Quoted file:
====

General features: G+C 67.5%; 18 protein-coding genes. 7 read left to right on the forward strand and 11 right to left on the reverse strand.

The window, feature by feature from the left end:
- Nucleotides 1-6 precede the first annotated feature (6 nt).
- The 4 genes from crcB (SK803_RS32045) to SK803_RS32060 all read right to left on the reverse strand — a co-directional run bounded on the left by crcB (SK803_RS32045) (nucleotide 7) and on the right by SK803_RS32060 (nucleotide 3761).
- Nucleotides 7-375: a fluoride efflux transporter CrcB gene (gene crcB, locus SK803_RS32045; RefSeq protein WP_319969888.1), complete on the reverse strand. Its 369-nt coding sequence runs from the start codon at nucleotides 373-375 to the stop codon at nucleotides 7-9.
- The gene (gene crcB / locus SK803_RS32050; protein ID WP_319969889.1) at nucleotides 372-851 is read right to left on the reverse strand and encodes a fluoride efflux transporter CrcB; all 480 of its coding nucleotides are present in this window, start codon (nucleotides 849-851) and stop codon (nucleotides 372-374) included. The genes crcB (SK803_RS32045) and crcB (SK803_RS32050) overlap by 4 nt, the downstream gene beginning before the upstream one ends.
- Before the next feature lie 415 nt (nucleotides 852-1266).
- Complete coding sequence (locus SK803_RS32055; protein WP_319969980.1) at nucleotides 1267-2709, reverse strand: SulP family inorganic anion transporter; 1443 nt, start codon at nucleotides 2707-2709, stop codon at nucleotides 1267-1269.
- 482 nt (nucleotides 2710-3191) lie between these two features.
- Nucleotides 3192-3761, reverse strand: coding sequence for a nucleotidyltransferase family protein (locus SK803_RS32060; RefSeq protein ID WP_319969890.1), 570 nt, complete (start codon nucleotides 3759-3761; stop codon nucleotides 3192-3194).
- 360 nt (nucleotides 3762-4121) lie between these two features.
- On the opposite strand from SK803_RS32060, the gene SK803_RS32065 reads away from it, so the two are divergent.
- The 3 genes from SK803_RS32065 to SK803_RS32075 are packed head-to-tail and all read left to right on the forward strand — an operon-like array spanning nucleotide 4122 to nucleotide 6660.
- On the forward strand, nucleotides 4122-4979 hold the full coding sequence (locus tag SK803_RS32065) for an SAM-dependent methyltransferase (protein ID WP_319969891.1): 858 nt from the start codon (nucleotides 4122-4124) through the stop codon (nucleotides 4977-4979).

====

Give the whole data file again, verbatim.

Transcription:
General features: G+C 67.5%; 18 protein-coding genes. 7 read left to right on the forward strand and 11 right to left on the reverse strand.

The window, feature by feature from the left end:
- Nucleotides 1-6 precede the first annotated feature (6 nt).
- The 4 genes from crcB (SK803_RS32045) to SK803_RS32060 all read right to left on the reverse strand — a co-directional run bounded on the left by crcB (SK803_RS32045) (nucleotide 7) and on the right by SK803_RS32060 (nucleotide 3761).
- Nucleotides 7-375: a fluoride efflux transporter CrcB gene (gene crcB, locus SK803_RS32045; RefSeq protein WP_319969888.1), complete on the reverse strand. Its 369-nt coding sequence runs from the start codon at nucleotides 373-375 to the stop codon at nucleotides 7-9.
- The gene (gene crcB / locus SK803_RS32050; protein ID WP_319969889.1) at nucleotides 372-851 is read right to left on the reverse strand and encodes a fluoride efflux transporter CrcB; all 480 of its coding nucleotides are present in this window, start codon (nucleotides 849-851) and stop codon (nucleotides 372-374) included. The genes crcB (SK803_RS32045) and crcB (SK803_RS32050) overlap by 4 nt, the downstream gene beginning before the upstream one ends.
- Before the next feature lie 415 nt (nucleotides 852-1266).
- Complete coding sequence (locus SK803_RS32055; protein WP_319969980.1) at nucleotides 1267-2709, reverse strand: SulP family inorganic anion transporter; 1443 nt, start codon at nucleotides 2707-2709, stop codon at nucleotides 1267-1269.
- 482 nt (nucleotides 2710-3191) lie between these two features.
- Nucleotides 3192-3761, reverse strand: coding sequence for a nucleotidyltransferase family protein (locus SK803_RS32060; RefSeq protein ID WP_319969890.1), 570 nt, complete (start codon nucleotides 3759-3761; stop codon nucleotides 3192-3194).
- 360 nt (nucleotides 3762-4121) lie between these two features.
- On the opposite strand from SK803_RS32060, the gene SK803_RS32065 reads away from it, so the two are divergent.
- The 3 genes from SK803_RS32065 to SK803_RS32075 are packed head-to-tail and all read left to right on the forward strand — an operon-like array spanning nucleotide 4122 to nucleotide 6660.
- On the forward strand, nucleotides 4122-4979 hold the full coding sequence (locus tag SK803_RS32065) for an SAM-dependent methyltransferase (protein ID WP_319969891.1): 858 nt from the start codon (nucleotides 4122-4124) through the stop codon (nucleotides 4977-4979).